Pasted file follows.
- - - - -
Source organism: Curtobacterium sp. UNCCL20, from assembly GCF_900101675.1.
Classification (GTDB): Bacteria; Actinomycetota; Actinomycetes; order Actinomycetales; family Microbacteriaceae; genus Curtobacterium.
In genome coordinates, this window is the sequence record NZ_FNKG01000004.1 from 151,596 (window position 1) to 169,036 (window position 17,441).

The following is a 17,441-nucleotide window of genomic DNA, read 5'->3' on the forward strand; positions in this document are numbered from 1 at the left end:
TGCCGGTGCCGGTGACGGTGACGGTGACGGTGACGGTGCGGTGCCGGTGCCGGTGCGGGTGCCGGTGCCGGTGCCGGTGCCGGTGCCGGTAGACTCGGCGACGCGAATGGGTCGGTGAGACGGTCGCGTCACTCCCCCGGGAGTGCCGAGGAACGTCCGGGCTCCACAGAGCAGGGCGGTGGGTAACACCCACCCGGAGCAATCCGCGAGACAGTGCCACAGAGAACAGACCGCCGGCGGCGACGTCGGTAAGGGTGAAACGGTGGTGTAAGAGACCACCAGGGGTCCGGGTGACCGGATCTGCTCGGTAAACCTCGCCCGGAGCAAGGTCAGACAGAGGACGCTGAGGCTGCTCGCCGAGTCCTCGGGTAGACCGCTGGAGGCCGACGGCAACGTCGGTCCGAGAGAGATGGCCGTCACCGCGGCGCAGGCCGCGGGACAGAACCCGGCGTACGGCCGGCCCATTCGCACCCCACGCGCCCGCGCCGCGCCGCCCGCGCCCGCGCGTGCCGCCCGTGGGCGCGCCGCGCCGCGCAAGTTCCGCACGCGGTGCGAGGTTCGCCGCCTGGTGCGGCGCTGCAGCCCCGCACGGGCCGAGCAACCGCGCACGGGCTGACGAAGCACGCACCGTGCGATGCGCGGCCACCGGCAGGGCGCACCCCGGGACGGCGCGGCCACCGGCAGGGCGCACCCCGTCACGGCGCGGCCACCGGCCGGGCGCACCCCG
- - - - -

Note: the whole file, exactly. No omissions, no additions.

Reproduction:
Source organism: Curtobacterium sp. UNCCL20, from assembly GCF_900101675.1.
Classification (GTDB): Bacteria; Actinomycetota; Actinomycetes; order Actinomycetales; family Microbacteriaceae; genus Curtobacterium.
In genome coordinates, this window is the sequence record NZ_FNKG01000004.1 from 151,596 (window position 1) to 169,036 (window position 17,441).

The following is a 17,441-nucleotide window of genomic DNA, read 5'->3' on the forward strand; positions in this document are numbered from 1 at the left end:
TGCCGGTGCCGGTGACGGTGACGGTGACGGTGACGGTGCGGTGCCGGTGCCGGTGCGGGTGCCGGTGCCGGTGCCGGTGCCGGTGCCGGTAGACTCGGCGACGCGAATGGGTCGGTGAGACGGTCGCGTCACTCCCCCGGGAGTGCCGAGGAACGTCCGGGCTCCACAGAGCAGGGCGGTGGGTAACACCCACCCGGAGCAATCCGCGAGACAGTGCCACAGAGAACAGACCGCCGGCGGCGACGTCGGTAAGGGTGAAACGGTGGTGTAAGAGACCACCAGGGGTCCGGGTGACCGGATCTGCTCGGTAAACCTCGCCCGGAGCAAGGTCAGACAGAGGACGCTGAGGCTGCTCGCCGAGTCCTCGGGTAGACCGCTGGAGGCCGACGGCAACGTCGGTCCGAGAGAGATGGCCGTCACCGCGGCGCAGGCCGCGGGACAGAACCCGGCGTACGGCCGGCCCATTCGCACCCCACGCGCCCGCGCCGCGCCGCCCGCGCCCGCGCGTGCCGCCCGTGGGCGCGCCGCGCCGCGCAAGTTCCGCACGCGGTGCGAGGTTCGCCGCCTGGTGCGGCGCTGCAGCCCCGCACGGGCCGAGCAACCGCGCACGGGCTGACGAAGCACGCACCGTGCGATGCGCGGCCACCGGCAGGGCGCACCCCGGGACGGCGCGGCCACCGGCAGGGCGCACCCCGTCACGGCGCGGCCACCGGCCGGGCGCACCCCG